Zhongya Wang


April 2012

Document Type


Degree Name



Dept. of Cell and Developmental Biology


Oregon Health & Science University


AAV is one of the most promising gene therapy vectors. There are several clinical trials with AAV vectors for different genetic disease. For gene therapy in genetic diseases, the diseases’ nature requires persistent expression of the transgene. One of the main disadvantages for AAV vectors is that a vast majority of AAV vectors in vivo exist as episomal, as the integration frequency is very low. In this dissertation, we engineered a new integrating AAV-rDNA vector. We firstly used the HT1 disease model to characterize this vector. At the DNA level, AAV-rDNA-FAH were found to give 10-30 times more integrated viral genome than sizable control AAV-stuffer-FAH at two different doses by real time PCRs. At protein level, we used anti-FAH immunostaining to stain the AAV infected liver and found that AAV-rDNA-FAH gave 18 times more FAH positive nodules than control vectors. At functional level, AAV-rDNA-FAH vectors were able to rescue HT1 mice, which will die without any treatment, at 10-30 times lower dose than comparable control. Importantly, rescued Fah[superscript -/-] mice all displayed normal liver function test as similar to wild type mice no matter rescued by high dose or low dose. These data provide evidence that AAV-rDNA vectors gave about 10-30 times more viral vector integration with functional transgene expression. These results have been confirmed in two different disease models, HT1 mouse model and hemophilia B mouse model. In this dissertation, we also characterized that the minimum homologous rDNA length required for efficient integration will be 750 bp. In both disease models, we detected the existence of site-specific integration. By LAM-PCR, shuttle vector strategy, PCR base next generation sequencing, we identified different sets of integration sites of AAV-rDNA vectors, all of which show significant enrichment of AAV-rDNA integration in rDNA repeats by more than 10 times. This provided consistent results with DNA level, protein level, and functional level data generated in two disease models. Taken together, we have designed an efficient integrating vector, which gives 10 times more integration with functional transgene expression. When treated for genetic liver diseases or other genetic diseases, which required persistent transgene expression, this vector should be considered and could provide a significantly better therapy than regular AAV vectors.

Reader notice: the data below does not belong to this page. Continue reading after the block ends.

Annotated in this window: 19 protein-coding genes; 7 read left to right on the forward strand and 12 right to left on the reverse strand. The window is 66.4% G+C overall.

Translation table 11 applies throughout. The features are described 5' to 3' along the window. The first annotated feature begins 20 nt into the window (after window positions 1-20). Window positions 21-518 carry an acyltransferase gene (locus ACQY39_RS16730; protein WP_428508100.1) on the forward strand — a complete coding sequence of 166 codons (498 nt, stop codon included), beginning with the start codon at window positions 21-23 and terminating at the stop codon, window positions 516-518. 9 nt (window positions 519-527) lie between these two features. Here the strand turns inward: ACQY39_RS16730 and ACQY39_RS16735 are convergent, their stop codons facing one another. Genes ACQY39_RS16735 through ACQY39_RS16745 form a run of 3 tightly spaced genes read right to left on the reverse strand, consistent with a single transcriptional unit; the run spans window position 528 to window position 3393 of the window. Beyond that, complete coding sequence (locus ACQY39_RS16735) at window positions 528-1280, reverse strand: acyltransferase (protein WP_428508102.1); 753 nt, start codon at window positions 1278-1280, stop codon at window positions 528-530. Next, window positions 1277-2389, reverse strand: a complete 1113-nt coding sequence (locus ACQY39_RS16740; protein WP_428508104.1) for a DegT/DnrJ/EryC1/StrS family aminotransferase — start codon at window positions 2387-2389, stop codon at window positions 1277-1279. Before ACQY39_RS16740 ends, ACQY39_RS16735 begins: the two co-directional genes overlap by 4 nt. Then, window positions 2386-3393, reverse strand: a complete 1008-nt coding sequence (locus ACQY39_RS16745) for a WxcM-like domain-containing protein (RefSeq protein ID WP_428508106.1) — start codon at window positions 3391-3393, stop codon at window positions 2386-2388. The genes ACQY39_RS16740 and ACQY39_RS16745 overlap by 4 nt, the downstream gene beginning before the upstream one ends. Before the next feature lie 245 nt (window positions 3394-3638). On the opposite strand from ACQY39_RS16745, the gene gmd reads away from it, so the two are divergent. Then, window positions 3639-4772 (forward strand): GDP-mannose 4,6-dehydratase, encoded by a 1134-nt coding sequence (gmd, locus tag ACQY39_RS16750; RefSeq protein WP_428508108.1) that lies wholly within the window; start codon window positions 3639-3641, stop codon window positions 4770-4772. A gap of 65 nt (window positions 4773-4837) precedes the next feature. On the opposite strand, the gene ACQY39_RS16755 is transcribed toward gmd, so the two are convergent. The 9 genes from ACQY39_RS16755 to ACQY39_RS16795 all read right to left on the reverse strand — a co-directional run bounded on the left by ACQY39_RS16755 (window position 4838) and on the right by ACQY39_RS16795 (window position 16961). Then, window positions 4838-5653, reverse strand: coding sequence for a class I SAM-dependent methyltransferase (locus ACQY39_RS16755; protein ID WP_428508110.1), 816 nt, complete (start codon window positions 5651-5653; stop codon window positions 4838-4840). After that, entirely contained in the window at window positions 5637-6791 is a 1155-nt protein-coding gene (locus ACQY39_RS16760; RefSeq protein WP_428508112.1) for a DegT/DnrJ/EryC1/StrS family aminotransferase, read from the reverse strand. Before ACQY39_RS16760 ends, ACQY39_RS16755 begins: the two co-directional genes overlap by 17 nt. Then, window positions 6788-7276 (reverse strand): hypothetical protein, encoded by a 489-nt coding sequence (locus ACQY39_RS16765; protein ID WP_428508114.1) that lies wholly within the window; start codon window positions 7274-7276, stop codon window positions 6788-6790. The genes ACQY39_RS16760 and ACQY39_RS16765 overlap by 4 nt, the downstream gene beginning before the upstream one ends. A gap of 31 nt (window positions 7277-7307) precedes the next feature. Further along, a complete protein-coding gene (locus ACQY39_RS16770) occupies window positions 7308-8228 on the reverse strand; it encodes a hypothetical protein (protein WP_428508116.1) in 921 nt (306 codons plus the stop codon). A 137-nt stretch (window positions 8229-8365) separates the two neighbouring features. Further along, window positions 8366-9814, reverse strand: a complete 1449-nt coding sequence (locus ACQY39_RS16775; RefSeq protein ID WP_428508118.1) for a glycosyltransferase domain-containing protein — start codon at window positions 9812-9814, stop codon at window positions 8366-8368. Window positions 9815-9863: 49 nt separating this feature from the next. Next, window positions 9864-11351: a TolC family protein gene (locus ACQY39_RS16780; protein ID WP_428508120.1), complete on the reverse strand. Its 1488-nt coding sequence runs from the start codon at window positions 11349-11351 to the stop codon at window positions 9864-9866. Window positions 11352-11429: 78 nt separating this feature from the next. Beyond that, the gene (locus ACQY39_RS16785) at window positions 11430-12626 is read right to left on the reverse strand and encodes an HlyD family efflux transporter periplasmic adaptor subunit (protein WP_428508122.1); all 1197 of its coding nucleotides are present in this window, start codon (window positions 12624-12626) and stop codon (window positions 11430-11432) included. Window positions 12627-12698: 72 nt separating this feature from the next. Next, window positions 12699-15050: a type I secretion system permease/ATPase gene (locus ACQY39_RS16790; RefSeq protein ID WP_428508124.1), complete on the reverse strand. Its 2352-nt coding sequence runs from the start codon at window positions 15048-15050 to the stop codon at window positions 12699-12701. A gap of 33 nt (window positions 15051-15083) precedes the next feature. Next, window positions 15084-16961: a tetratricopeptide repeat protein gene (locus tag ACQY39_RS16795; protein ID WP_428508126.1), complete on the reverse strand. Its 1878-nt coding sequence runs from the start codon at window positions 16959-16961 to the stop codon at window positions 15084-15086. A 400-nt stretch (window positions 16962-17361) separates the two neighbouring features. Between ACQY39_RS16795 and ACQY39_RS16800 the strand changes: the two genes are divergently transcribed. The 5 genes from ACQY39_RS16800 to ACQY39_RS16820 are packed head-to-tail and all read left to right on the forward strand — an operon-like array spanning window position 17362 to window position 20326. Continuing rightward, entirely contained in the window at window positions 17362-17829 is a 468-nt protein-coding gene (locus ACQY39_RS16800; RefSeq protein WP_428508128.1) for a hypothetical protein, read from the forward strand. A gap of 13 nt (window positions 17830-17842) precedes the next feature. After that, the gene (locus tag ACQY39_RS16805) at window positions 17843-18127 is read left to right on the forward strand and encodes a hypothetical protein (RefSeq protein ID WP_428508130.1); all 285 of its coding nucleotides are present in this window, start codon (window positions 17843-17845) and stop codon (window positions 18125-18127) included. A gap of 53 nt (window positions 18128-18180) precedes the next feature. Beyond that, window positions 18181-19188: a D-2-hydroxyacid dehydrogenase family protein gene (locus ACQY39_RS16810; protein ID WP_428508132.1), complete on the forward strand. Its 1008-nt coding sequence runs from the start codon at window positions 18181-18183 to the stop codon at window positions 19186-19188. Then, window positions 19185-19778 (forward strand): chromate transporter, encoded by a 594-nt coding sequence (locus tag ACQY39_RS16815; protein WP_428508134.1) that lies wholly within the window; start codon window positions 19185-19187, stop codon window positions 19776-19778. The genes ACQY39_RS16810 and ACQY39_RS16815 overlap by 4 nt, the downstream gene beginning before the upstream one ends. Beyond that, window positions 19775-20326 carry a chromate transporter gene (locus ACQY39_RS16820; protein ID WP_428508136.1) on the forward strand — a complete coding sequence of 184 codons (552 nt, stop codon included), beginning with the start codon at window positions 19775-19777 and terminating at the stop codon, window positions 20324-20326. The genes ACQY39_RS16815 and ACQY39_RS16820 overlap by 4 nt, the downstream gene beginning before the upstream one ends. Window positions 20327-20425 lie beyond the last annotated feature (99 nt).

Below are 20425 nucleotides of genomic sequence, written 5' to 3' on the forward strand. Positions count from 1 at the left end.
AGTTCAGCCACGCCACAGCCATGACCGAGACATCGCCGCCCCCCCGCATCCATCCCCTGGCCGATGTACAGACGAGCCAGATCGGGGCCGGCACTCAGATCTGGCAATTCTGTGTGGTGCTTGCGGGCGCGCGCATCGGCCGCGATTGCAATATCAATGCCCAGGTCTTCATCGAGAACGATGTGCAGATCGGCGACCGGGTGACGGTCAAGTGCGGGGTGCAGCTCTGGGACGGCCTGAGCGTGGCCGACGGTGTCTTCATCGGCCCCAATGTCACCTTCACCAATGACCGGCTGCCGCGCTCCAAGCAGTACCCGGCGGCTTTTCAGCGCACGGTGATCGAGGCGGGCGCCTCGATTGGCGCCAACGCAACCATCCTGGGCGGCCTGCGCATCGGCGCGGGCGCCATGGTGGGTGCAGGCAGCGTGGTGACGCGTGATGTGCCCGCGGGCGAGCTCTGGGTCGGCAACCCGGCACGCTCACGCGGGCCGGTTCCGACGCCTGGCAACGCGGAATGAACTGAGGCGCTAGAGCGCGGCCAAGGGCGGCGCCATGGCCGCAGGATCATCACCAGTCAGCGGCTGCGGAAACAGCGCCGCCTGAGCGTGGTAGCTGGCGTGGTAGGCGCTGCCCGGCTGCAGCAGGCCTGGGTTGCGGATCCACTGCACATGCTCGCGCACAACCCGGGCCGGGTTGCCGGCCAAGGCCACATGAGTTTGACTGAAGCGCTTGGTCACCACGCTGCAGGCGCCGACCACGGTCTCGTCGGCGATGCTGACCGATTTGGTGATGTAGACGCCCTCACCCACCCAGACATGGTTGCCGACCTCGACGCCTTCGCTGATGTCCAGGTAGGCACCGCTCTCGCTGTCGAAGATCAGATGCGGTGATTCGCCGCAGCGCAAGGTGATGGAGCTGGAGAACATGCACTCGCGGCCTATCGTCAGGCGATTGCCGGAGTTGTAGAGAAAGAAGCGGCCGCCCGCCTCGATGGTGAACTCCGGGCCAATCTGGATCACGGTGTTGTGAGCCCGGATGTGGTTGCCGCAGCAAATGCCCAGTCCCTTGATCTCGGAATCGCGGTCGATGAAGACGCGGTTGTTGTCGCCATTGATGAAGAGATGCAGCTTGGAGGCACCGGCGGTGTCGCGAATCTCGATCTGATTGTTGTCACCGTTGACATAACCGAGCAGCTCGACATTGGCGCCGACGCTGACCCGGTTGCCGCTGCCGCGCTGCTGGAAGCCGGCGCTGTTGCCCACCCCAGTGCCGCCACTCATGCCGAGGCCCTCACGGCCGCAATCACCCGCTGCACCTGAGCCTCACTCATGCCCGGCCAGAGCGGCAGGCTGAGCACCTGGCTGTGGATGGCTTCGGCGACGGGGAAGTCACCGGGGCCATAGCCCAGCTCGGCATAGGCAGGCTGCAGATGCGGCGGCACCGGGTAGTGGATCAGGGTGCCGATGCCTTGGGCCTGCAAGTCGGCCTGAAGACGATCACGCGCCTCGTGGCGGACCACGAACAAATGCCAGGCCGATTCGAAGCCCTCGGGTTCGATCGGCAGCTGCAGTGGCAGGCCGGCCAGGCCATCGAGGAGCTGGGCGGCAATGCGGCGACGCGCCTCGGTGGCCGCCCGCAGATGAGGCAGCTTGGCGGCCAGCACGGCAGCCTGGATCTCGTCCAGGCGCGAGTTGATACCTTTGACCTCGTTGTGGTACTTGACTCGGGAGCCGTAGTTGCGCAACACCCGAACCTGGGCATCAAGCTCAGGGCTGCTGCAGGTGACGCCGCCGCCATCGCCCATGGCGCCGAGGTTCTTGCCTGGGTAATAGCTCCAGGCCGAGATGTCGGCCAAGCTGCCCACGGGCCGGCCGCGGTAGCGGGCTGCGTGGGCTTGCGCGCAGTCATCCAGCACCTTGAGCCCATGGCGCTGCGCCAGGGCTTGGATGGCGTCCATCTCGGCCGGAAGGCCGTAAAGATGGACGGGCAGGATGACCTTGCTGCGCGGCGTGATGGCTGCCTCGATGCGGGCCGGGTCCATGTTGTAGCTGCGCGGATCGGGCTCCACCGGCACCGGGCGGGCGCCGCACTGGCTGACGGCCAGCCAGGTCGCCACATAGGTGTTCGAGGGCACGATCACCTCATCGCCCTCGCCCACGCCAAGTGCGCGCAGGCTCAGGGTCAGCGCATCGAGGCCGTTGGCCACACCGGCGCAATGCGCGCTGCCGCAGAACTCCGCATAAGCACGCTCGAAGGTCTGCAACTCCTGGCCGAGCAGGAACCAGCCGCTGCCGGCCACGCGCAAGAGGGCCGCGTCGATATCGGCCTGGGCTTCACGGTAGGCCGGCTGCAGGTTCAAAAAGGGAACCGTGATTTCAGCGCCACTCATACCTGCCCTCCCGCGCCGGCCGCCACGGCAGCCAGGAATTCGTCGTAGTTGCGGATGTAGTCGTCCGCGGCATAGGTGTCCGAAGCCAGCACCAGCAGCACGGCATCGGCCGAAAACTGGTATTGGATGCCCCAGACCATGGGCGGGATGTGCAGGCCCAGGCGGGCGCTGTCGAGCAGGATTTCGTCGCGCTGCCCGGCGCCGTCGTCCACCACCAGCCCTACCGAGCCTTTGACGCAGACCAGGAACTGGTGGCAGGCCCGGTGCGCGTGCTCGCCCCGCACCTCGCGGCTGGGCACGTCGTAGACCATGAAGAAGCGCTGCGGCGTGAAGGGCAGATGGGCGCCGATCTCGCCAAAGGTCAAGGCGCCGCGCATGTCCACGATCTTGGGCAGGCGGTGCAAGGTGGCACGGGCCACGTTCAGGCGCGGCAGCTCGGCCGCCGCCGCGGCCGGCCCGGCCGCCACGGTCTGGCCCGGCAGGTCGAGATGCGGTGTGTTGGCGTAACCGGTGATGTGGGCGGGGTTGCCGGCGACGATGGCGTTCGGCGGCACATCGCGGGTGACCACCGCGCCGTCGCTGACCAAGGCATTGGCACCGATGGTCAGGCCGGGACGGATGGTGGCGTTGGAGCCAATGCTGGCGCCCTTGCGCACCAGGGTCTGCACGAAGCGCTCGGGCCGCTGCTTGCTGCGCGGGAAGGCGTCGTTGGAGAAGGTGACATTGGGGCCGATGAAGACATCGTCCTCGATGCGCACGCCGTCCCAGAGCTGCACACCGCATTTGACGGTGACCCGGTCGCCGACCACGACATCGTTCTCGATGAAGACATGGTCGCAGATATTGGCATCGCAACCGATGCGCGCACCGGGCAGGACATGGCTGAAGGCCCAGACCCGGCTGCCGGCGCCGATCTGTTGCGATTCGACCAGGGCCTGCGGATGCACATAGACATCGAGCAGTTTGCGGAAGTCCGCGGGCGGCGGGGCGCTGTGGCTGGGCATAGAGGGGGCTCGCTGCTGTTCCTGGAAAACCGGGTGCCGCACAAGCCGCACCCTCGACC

School of Medicine



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